Do Hummingbirds Sleep?

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When we think of hummingbirds, we tend to picture tiny creatures that never seem to stop moving. Hummingbirds are some of the most active animals in our gardens, and it’s hard to catch one taking a rest! But, do hummingbirds sleep?

Yes, hummingbirds sleep – and can slow down their heartbeats and metabolisms! Hummingbirds have mastered the art of sleep by taking it one step further, into a state of torpor. This means they frequently take mini-hibernations.

How do hummingbirds sleep – what exactly is torpor?

Torpor is a state of deep sleep akin to a short hibernation. To save energy, hummingbirds slow their heartbeats, breathing, and metabolisms. Hummingbirds remain highly active during the day, which means they typically need a deep resting period to recharge.

If you have ever seen a hummingbird swinging upside down from a branch, then the chances are that it was in a state of torpor – like bats, they frequently hang this way while resting. This position helps them to better control their bodily functions as they slow down. 

In some cases, this state can make for a bizarre sight – as a torpor-induced hummingbird may be mistaken for dead. Don’t worry – they are simply ‘switching off’ their bodies, or turning them down to the absolute minimum processes.

This is all in the name of saving energy. It’s thought that a hummingbird entering torpor may be able to reserve up to 90% of its total energy. Since hummingbirds barely stop moving, this energy is well-saved, especially in winter. Torpor also reduces hummingbird metabolisms to an incredible extent – decreasing to up to one-fifteenth!

As shocking as it may be to see, there is no need to worry. Hummingbirds can enter a state of torpor during the day and at night. You’ll normally find a hummingbird keeps its eyes closed during torpor, too – and will only open them when stirring from sleep.

Upon exiting torpor, it can take hummingbirds between 20 minutes to an hour to get going again! During this time, their bodies start slowly taking in more oxygen – and as they are so intensely active while awake, hummingbirds need this time to ‘power up’. 

While rousing from torpor, hummingbirds can make little noises that many believe sound like snoring – but, again, there’s no need for concern, as it’s part of their rousing process. Some hummingbirds, such as the amethyst-throated sunangel, may even open their beaks and stick their tongues out to take in oxygen while rousing – it’s to help them safely stir from deep sleep. 

If you see a hummingbird hanging upside down or in an otherwise vegetative state, don’t touch it! It’s highly likely to be sleeping – and it should rouse and start hunting for nectar again in a few hours.

Do hummingbirds hibernate during the winter?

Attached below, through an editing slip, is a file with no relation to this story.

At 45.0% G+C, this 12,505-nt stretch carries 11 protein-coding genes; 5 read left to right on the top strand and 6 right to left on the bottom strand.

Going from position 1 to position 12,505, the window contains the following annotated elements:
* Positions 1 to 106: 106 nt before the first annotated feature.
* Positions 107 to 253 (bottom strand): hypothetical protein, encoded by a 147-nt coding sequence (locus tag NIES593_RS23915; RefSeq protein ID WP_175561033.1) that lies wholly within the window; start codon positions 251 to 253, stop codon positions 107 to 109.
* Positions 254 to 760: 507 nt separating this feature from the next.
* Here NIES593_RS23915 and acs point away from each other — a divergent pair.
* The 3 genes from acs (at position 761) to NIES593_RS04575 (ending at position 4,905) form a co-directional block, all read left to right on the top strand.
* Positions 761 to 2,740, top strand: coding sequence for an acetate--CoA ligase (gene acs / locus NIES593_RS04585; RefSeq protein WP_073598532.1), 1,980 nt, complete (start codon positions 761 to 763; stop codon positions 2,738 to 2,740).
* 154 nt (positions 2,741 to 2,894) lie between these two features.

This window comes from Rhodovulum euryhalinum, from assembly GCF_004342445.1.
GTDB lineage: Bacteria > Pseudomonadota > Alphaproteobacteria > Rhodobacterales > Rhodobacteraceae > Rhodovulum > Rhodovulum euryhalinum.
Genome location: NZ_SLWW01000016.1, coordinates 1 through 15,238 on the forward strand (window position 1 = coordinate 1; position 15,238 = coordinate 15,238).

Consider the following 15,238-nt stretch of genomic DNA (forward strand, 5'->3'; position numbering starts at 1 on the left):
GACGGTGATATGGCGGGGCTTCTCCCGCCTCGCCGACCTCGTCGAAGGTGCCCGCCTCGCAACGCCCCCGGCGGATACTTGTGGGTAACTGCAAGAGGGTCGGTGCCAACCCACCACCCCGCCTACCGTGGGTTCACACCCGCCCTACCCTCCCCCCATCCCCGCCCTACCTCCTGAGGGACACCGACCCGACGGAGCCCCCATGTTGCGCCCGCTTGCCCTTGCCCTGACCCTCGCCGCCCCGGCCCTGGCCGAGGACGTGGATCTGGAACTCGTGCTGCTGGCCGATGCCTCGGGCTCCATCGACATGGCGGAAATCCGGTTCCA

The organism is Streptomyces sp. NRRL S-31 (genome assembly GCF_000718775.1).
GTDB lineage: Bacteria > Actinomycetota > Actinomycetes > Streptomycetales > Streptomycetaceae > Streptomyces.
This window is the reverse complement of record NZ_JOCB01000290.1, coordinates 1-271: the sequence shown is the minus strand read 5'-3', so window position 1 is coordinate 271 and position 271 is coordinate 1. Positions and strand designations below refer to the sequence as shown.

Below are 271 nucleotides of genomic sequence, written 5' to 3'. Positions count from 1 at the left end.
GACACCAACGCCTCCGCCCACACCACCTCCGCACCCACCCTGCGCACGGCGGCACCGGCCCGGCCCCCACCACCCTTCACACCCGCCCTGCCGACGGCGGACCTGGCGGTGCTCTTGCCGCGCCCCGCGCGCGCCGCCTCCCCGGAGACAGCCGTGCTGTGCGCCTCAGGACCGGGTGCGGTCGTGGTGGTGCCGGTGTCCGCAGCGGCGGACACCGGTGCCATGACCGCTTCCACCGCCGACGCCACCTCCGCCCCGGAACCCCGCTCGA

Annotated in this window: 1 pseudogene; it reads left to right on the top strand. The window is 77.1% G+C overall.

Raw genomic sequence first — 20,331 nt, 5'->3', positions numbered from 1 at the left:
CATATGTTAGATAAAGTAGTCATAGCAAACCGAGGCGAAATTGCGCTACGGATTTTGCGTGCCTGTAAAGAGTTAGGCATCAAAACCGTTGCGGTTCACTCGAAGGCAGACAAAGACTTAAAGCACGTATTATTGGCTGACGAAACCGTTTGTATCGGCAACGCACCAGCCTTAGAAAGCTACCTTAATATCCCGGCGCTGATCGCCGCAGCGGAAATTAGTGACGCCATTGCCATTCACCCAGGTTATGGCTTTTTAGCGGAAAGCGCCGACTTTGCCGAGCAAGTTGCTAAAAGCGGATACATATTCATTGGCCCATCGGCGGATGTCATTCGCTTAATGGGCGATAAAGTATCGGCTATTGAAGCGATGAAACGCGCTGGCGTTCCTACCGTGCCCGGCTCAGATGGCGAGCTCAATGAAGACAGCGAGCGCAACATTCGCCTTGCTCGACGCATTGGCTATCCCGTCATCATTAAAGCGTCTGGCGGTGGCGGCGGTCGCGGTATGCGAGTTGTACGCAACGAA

No, hummingbirds do not hibernate during the winter. Despite the fact they frequently enter torpor, there’s rarely any need for hummers to rest out the winter.

They must adapt their diets and sleeping patterns to handle the cold, but as long as it isn’t freezing, they may even stay in the same places during the colder months. Hummingbirds eat high-calorie, high-fat food to withstand the cold – they don’t have the thick plumage of other birds, and must therefore stock up on calories to help insulate their bodies. They will also lower their body temperatures during torpor, resulting in an almost hypothermic state!

For hummingbirds that prefer a little sunshine over the winter period, many species have been known to migrate from the US towards Central America, or even deeper into South America. The ruby-throated hummingbird, for example, is a species that frequently flies across the Gulf of Mexico in one intensive day – that’s more than 500 miles in the air just to get warm!

There, they spend the winters before returning north for the spring and summers. They have even been known to return to the exact same spot year after year if they have enough food and water available.

Conversely, the rufous hummingbird travels from Mexico up towards the north around early spring, choosing to loop around south down the Rockies by the summer. These birds are said to make some of the longest migratory flights of any species worldwide – around 3,900 miles traveled, on average, per year!

Interestingly, most birds don’t hibernate fully at all – torpor is a chosen state of energy conservation for avian species. Only a single species of bird – the common poorwill – chooses to rest for weeks or months at a time. This may be considered hibernation, though it is technically an extended period of torpor.

If you have hummingbirds in your garden during the winter, be sure to help them with a feeder full of sugar water, mimicking nectar. Those that choose to stay ‘at home’ won’t have the same access to nectar from flowers they can expect during the summer, so you can effectively replicate this expectation.

How long do hummingbirds need to sleep for?

Typically, hummingbirds sleep for up to 12 hours every night. Usually, the presence of sunlight wakes them up thanks to their diurnal cycles. But, it’s not uncommon to see hummingbirds resting during the day, too.

You’ll generally expect a hummingbird to sleep between 8 and 16 hours per day, depending on the weather, season, and activity from the day just passed.

For a good night’s rest, hummingbirds will seek out shady areas to sleep, especially during the summer when nights are shorter. Otherwise, they prefer the wide-open sunshine when active and feeding.

Torpor duration will vary from species to species, too. If food is in short supply, or if predators are nearby, hummingbird torpor duration will alter accordingly. The same applies if, for example, a male hummingbird must stay alert to protect its territory.

What time do hummingbirds go to sleep?